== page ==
Education will play a pivotal role in building the economy of the future— A horizontal, fractionated, rhizomatic economy that provides more opportunities to local communities than the current, centralized, hierarchical one. College degrees will help you survive in the current economy but will also help you foster the more egalitarian, horizontal economy that the world needs. The social proof that comes with a higher education makes it easier to rise in the existing social, political, and economic system, which will have to change if we are to have a more just world. The plenitude will not be achieved unless the change the paradigm of those who create our systems (i.e. those with degrees). We are living in a transitional period where education will strongly influence the direction humanity takes.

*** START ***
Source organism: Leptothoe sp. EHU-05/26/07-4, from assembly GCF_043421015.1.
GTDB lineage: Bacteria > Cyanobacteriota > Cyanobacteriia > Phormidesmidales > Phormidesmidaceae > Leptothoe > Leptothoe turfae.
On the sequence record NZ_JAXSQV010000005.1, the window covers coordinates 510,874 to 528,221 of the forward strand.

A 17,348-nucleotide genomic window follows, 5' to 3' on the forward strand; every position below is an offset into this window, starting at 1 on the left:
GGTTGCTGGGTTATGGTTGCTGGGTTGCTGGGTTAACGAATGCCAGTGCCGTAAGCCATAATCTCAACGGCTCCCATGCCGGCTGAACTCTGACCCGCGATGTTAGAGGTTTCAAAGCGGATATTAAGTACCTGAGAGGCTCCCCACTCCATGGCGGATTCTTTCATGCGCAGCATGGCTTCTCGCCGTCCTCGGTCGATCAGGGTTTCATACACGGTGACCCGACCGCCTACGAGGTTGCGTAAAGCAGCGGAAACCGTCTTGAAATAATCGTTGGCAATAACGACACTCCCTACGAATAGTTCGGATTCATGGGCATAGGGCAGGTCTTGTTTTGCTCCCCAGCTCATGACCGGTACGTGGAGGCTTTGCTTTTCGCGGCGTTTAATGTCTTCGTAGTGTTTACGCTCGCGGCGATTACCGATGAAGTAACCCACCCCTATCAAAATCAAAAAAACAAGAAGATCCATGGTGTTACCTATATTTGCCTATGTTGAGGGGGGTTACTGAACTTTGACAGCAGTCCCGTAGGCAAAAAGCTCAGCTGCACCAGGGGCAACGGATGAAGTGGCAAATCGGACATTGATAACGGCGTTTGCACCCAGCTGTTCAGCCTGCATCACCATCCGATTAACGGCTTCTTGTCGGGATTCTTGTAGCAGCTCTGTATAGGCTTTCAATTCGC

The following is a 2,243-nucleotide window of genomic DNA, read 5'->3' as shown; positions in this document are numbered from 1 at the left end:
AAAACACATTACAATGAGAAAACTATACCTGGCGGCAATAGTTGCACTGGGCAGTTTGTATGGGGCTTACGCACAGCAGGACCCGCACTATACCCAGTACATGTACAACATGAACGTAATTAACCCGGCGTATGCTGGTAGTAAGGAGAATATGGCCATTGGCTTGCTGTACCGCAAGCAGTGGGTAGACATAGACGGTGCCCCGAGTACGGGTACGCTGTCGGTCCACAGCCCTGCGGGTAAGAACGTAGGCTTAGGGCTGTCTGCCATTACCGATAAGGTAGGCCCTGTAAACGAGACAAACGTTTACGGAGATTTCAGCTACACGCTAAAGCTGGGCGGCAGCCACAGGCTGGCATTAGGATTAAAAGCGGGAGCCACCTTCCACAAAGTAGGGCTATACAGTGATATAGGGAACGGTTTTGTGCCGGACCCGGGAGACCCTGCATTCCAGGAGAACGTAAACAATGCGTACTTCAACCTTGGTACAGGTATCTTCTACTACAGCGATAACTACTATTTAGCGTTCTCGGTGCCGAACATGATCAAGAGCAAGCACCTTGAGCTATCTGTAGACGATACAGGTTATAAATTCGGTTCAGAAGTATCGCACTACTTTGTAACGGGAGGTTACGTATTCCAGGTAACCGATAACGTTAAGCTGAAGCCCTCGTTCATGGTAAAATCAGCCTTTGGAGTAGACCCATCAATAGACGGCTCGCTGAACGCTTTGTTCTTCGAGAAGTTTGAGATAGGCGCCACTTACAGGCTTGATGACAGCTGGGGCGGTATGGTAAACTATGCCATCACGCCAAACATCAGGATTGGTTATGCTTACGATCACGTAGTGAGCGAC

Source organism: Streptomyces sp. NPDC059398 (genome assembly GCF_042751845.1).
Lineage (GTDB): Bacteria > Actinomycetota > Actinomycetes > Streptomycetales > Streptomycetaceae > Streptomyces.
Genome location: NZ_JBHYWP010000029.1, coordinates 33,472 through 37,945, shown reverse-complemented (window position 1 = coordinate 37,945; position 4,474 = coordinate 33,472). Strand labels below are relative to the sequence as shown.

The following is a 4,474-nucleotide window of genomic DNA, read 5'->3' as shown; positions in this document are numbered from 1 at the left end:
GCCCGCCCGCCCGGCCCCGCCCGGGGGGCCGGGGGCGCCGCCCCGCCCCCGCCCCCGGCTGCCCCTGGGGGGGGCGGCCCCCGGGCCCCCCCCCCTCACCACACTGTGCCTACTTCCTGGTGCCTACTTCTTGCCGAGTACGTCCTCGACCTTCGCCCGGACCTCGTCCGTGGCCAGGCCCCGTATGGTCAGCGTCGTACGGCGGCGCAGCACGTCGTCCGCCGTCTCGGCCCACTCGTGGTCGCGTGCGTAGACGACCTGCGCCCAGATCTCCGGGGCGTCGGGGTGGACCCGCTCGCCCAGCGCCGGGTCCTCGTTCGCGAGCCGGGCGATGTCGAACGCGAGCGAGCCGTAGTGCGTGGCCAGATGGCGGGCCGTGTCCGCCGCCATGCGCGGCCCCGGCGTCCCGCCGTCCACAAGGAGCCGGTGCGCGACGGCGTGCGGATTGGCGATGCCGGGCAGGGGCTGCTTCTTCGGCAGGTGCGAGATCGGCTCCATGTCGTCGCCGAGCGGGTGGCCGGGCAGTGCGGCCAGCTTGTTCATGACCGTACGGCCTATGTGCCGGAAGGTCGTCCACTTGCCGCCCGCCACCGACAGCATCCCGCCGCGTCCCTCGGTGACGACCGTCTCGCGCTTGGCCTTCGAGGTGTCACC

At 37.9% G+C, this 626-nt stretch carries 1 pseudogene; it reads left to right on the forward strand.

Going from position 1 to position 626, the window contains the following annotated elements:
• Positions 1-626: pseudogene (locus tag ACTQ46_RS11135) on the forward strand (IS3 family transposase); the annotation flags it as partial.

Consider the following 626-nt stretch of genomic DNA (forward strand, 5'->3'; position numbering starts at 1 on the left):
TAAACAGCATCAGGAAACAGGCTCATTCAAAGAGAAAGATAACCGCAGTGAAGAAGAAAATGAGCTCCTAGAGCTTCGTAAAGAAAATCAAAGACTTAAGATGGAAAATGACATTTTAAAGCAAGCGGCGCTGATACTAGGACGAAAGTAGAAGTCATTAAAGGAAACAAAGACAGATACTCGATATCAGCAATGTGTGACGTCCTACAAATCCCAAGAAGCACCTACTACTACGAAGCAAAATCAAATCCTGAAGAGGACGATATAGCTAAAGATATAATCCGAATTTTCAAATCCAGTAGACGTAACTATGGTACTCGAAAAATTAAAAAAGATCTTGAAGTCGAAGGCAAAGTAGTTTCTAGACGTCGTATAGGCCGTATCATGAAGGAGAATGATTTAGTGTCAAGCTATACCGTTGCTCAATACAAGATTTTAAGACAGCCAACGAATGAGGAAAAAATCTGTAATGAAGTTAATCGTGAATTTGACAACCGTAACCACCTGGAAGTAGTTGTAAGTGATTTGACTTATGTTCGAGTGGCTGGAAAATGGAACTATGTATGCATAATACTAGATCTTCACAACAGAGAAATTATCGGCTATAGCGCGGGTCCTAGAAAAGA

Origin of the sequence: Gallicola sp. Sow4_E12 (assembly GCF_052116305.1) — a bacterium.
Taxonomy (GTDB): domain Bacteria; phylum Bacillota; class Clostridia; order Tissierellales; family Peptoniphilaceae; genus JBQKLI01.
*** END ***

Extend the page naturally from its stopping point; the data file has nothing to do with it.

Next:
A degree is a near necessity in the 21st century. Steve Jobs didn’t need a degree but you are not Steve Jobs. None of us is. For every savant without a degree, there are 20,000 more influential though leaders with a degree.
Most people in upper management have degrees. Degrees are also commonplace among upper and middle class American households. Some employers are lowering their education requirements right now but that’s only a temporary thing that can happen because we have more work than we do workers to do it. It will not last forever. You will need some sort of vocational training or a college degree if you want to raise or maintain your socioeconomic status. Or, you can go for a moonshot and become a billionaire app designer. The choice is yours.
A degree gives you employment options. During the Great Recession, companies cut payrolls starting with the bottom of the pay scale. Which jobs were safest? The connected, experienced top management caste of “industry leaders,” most of whom had a college degree.